Tuesday, 12 January 2010

Awards in spite of the snow

The trouble with planning ahead, of course, is that, very often you can't predict what might happen in between now and the time you are planning for. As if to prove this point, I recently found myself having to reschedule arrangements in order to photograph an awards night for a new corporate client.

The problem was actually something which neither I nor my client could prevent - the weather. Specifically, the snow. And, come to think of it, how typical that in the weeks before and weeks that followed, the snow did not pose nearly half as much of a threat to our activities!

But, look, you've probably heard just about enough about the snow if you're over here in the UK, so let's talk about the shoot...

All said and done on the arrangements front, I did finally manage to get to the location - the local Guildhall - in plenty of time. With all bags and cases decanted, the first thing to do was was have a run through the brief with those concerned. Even though timings often shift throughout the evening (as they did here), it is important to have a framework which allows us to make the most of our opportunities on the night.

The next 30 minutes or so were then spent wandering around the reception bar area, where guests slowly arrived for a pre-meal drink. I covered this with a two-camera set-up, which allowed me to switch between close-up grab shots from a distance and posed/semi-posed images of couples and small groups, as and when they presented themselves. I really like the flexibility of this approach which, by default, lends itself to the production of a wide variety of photographs.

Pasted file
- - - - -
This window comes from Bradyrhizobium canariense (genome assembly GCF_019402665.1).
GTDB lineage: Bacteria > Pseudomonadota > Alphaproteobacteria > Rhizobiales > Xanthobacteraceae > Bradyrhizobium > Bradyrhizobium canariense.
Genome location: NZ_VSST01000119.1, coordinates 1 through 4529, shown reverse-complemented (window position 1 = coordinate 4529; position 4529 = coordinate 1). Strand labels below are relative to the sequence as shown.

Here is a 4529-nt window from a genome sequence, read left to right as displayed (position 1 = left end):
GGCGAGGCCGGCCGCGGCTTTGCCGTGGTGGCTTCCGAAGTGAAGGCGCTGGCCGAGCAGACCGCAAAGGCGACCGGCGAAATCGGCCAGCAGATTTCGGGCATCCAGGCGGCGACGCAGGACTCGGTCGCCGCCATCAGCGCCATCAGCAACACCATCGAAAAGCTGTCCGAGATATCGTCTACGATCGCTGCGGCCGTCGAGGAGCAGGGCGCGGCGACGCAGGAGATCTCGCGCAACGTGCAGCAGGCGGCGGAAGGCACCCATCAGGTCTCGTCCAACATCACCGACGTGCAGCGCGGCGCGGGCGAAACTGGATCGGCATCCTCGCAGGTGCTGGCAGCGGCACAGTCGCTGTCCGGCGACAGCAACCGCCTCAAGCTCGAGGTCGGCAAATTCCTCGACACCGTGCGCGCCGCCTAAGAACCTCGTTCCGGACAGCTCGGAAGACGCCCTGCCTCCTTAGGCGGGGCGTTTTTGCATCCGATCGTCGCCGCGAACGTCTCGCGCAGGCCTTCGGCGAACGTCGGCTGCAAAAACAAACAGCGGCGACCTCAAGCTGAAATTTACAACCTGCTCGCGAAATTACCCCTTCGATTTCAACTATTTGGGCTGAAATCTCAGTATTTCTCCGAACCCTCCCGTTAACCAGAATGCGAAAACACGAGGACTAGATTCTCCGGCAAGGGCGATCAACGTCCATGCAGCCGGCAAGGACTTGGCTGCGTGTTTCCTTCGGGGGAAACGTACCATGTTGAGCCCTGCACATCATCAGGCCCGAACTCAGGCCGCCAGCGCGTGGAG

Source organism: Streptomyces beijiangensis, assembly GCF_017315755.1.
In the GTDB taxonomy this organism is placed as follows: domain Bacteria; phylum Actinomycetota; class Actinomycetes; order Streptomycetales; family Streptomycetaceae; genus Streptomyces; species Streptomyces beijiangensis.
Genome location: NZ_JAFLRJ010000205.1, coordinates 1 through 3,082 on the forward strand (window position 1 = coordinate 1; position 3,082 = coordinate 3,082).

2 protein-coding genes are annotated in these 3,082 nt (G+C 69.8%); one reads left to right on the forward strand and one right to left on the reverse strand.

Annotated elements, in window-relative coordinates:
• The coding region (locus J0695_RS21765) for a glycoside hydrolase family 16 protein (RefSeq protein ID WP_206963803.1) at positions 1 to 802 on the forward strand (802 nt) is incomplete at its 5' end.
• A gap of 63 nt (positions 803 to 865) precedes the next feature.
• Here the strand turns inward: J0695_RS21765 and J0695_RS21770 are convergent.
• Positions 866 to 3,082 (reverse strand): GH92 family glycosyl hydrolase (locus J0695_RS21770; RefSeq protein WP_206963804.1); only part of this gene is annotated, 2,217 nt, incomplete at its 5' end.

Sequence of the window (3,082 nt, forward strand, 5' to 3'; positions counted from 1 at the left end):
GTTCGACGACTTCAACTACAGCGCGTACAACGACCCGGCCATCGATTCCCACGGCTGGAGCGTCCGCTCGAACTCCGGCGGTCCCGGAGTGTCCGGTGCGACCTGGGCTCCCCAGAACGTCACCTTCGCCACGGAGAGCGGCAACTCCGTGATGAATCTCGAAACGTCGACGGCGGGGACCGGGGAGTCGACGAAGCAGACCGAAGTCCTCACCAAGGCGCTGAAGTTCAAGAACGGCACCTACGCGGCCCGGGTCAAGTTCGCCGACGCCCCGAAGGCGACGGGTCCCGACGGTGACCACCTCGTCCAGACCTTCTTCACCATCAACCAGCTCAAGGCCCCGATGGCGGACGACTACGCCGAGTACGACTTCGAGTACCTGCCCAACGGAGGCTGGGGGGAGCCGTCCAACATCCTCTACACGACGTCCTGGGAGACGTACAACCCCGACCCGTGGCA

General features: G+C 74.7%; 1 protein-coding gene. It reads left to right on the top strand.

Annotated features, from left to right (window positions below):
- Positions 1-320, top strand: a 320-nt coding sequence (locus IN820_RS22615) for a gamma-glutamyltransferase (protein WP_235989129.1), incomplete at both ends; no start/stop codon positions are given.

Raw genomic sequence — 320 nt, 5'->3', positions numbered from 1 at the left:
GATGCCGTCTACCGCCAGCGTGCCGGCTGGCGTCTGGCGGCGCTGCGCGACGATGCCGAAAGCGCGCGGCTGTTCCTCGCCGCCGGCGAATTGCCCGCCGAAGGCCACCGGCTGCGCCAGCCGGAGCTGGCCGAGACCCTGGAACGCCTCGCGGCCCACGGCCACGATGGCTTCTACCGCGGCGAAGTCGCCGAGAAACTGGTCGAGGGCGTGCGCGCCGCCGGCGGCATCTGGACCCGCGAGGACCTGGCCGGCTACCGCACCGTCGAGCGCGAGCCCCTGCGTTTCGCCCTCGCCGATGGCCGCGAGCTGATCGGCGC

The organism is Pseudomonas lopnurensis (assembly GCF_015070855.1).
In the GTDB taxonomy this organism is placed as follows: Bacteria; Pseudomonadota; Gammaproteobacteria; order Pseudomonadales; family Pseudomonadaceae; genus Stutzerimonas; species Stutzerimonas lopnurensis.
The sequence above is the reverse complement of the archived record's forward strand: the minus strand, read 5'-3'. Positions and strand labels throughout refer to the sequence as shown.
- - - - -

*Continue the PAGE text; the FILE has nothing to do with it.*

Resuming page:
Following a few 'table' shots, and with everyone now seated, I headed upstairs to get a bird's-eye-view of the main hall. With an ultra-wide lens fitted on a camera bolted securely to a tripod, and a relatively long exposure, I was able to capture the low-light atmosphere of the room. You'll notice how people's movement appears to be blurred in places; I really like this effect and every time I create it, I am reminded to put the technique into practice more often!

The final part of my brief was a set of award presentation shots, for which I had to stand up on stage. On this occasion, the approach was not my typical one, and was actually far from perfect. Due to the fact that the client had television cameras filming the whole sequence, I had to remain very much 'in the wings', shooting on a long lens at people with a less-than-favourable background.

I suppose we are perfectionists, and so this did not sit well with me. One of the first things you learn to do as a photographer is to check that your backgrounds are smart and uncluttered; unfortunately, on this occasion, they were neither. But I was governed by the situation and the pictures were technically very good, so this was just one of those occasions where you grin and bear it.

A few final grab shots of performers on stage rounded off the night, before I once again headed out into the cold. I was lucky to get a train back home (the roads were not suitable for driving) as I had put in some extra time and it was a 50/50 chance whether I'd catch the last one.

All that then remained to be done was the editing. All pictures were online for the client to view the following day and a disk containing those same images was sent out in the next available post.

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